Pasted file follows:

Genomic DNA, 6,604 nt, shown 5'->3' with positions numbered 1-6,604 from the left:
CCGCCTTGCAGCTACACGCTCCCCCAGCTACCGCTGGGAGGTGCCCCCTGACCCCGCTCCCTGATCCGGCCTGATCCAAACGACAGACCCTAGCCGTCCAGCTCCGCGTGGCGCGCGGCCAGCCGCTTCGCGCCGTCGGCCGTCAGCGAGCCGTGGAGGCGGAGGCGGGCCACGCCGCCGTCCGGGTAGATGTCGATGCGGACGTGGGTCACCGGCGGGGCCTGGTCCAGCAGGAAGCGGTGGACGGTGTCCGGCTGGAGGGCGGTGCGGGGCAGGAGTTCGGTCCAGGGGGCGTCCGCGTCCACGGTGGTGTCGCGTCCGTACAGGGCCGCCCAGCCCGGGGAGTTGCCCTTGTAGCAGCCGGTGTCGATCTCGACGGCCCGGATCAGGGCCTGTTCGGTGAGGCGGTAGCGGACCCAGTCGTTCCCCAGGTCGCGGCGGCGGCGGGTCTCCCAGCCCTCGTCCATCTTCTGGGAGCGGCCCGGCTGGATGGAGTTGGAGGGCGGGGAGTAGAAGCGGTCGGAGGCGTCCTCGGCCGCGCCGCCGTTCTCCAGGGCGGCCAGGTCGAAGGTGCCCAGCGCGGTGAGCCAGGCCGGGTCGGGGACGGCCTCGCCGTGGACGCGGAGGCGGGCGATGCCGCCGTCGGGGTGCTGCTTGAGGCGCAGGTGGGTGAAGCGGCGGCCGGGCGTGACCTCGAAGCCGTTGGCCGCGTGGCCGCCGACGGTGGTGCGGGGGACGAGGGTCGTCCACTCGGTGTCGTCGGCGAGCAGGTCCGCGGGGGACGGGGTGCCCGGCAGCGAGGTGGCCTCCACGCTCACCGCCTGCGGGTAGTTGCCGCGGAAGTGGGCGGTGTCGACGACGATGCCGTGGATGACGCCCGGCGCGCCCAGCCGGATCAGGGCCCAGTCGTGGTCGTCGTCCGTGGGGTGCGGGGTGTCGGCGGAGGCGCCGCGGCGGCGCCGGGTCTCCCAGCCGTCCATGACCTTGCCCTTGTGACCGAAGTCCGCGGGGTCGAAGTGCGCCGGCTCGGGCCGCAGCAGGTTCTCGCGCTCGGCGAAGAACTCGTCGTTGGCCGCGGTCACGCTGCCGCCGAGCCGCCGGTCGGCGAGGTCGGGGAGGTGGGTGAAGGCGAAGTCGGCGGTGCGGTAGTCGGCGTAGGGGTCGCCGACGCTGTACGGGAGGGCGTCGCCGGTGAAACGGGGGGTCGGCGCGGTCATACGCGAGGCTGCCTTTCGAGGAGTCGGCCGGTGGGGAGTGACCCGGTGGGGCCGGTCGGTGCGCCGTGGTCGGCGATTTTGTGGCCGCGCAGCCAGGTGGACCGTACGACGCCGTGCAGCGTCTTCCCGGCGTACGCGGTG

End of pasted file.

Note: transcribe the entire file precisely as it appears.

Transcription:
Genomic DNA, 6,604 nt, shown 5'->3' with positions numbered 1-6,604 from the left:
CCGCCTTGCAGCTACACGCTCCCCCAGCTACCGCTGGGAGGTGCCCCCTGACCCCGCTCCCTGATCCGGCCTGATCCAAACGACAGACCCTAGCCGTCCAGCTCCGCGTGGCGCGCGGCCAGCCGCTTCGCGCCGTCGGCCGTCAGCGAGCCGTGGAGGCGGAGGCGGGCCACGCCGCCGTCCGGGTAGATGTCGATGCGGACGTGGGTCACCGGCGGGGCCTGGTCCAGCAGGAAGCGGTGGACGGTGTCCGGCTGGAGGGCGGTGCGGGGCAGGAGTTCGGTCCAGGGGGCGTCCGCGTCCACGGTGGTGTCGCGTCCGTACAGGGCCGCCCAGCCCGGGGAGTTGCCCTTGTAGCAGCCGGTGTCGATCTCGACGGCCCGGATCAGGGCCTGTTCGGTGAGGCGGTAGCGGACCCAGTCGTTCCCCAGGTCGCGGCGGCGGCGGGTCTCCCAGCCCTCGTCCATCTTCTGGGAGCGGCCCGGCTGGATGGAGTTGGAGGGCGGGGAGTAGAAGCGGTCGGAGGCGTCCTCGGCCGCGCCGCCGTTCTCCAGGGCGGCCAGGTCGAAGGTGCCCAGCGCGGTGAGCCAGGCCGGGTCGGGGACGGCCTCGCCGTGGACGCGGAGGCGGGCGATGCCGCCGTCGGGGTGCTGCTTGAGGCGCAGGTGGGTGAAGCGGCGGCCGGGCGTGACCTCGAAGCCGTTGGCCGCGTGGCCGCCGACGGTGGTGCGGGGGACGAGGGTCGTCCACTCGGTGTCGTCGGCGAGCAGGTCCGCGGGGGACGGGGTGCCCGGCAGCGAGGTGGCCTCCACGCTCACCGCCTGCGGGTAGTTGCCGCGGAAGTGGGCGGTGTCGACGACGATGCCGTGGATGACGCCCGGCGCGCCCAGCCGGATCAGGGCCCAGTCGTGGTCGTCGTCCGTGGGGTGCGGGGTGTCGGCGGAGGCGCCGCGGCGGCGCCGGGTCTCCCAGCCGTCCATGACCTTGCCCTTGTGACCGAAGTCCGCGGGGTCGAAGTGCGCCGGCTCGGGCCGCAGCAGGTTCTCGCGCTCGGCGAAGAACTCGTCGTTGGCCGCGGTCACGCTGCCGCCGAGCCGCCGGTCGGCGAGGTCGGGGAGGTGGGTGAAGGCGAAGTCGGCGGTGCGGTAGTCGGCGTAGGGGTCGCCGACGCTGTACGGGAGGGCGTCGCCGGTGAAACGGGGGGTCGGCGCGGTCATACGCGAGGCTGCCTTTCGAGGAGTCGGCCGGTGGGGAGTGACCCGGTGGGGCCGGTCGGTGCGCCGTGGTCGGCGATTTTGTGGCCGCGCAGCCAGGTGGACCGTACGACGCCGTGCAGCGTCTTCCCGGCGTACGCGGTG